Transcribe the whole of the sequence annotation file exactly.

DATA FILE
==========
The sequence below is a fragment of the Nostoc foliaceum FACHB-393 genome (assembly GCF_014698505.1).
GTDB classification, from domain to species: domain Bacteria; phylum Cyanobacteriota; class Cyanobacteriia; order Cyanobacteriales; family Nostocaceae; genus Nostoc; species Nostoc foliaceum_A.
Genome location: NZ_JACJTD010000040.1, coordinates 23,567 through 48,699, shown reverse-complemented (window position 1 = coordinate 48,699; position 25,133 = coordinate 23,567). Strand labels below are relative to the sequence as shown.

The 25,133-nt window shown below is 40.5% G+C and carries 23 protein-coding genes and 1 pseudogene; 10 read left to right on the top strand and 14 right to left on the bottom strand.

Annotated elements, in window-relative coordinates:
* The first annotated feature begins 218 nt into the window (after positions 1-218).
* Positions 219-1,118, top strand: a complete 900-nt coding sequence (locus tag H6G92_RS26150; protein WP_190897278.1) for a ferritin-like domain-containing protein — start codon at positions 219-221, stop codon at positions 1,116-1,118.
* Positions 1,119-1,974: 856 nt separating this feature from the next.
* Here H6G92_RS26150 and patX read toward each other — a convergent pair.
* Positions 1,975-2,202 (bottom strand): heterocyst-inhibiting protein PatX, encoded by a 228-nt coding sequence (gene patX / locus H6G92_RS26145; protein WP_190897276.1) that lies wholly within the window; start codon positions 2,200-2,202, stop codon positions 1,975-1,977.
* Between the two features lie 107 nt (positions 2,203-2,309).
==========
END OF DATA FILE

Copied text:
The sequence below is a fragment of the Nostoc foliaceum FACHB-393 genome (assembly GCF_014698505.1).
GTDB classification, from domain to species: domain Bacteria; phylum Cyanobacteriota; class Cyanobacteriia; order Cyanobacteriales; family Nostocaceae; genus Nostoc; species Nostoc foliaceum_A.
Genome location: NZ_JACJTD010000040.1, coordinates 23,567 through 48,699, shown reverse-complemented (window position 1 = coordinate 48,699; position 25,133 = coordinate 23,567). Strand labels below are relative to the sequence as shown.

The 25,133-nt window shown below is 40.5% G+C and carries 23 protein-coding genes and 1 pseudogene; 10 read left to right on the top strand and 14 right to left on the bottom strand.

Annotated elements, in window-relative coordinates:
* The first annotated feature begins 218 nt into the window (after positions 1-218).
* Positions 219-1,118, top strand: a complete 900-nt coding sequence (locus tag H6G92_RS26150; protein WP_190897278.1) for a ferritin-like domain-containing protein — start codon at positions 219-221, stop codon at positions 1,116-1,118.
* Positions 1,119-1,974: 856 nt separating this feature from the next.
* Here H6G92_RS26150 and patX read toward each other — a convergent pair.
* Positions 1,975-2,202 (bottom strand): heterocyst-inhibiting protein PatX, encoded by a 228-nt coding sequence (gene patX / locus H6G92_RS26145; protein WP_190897276.1) that lies wholly within the window; start codon positions 2,200-2,202, stop codon positions 1,975-1,977.
* Between the two features lie 107 nt (positions 2,203-2,309).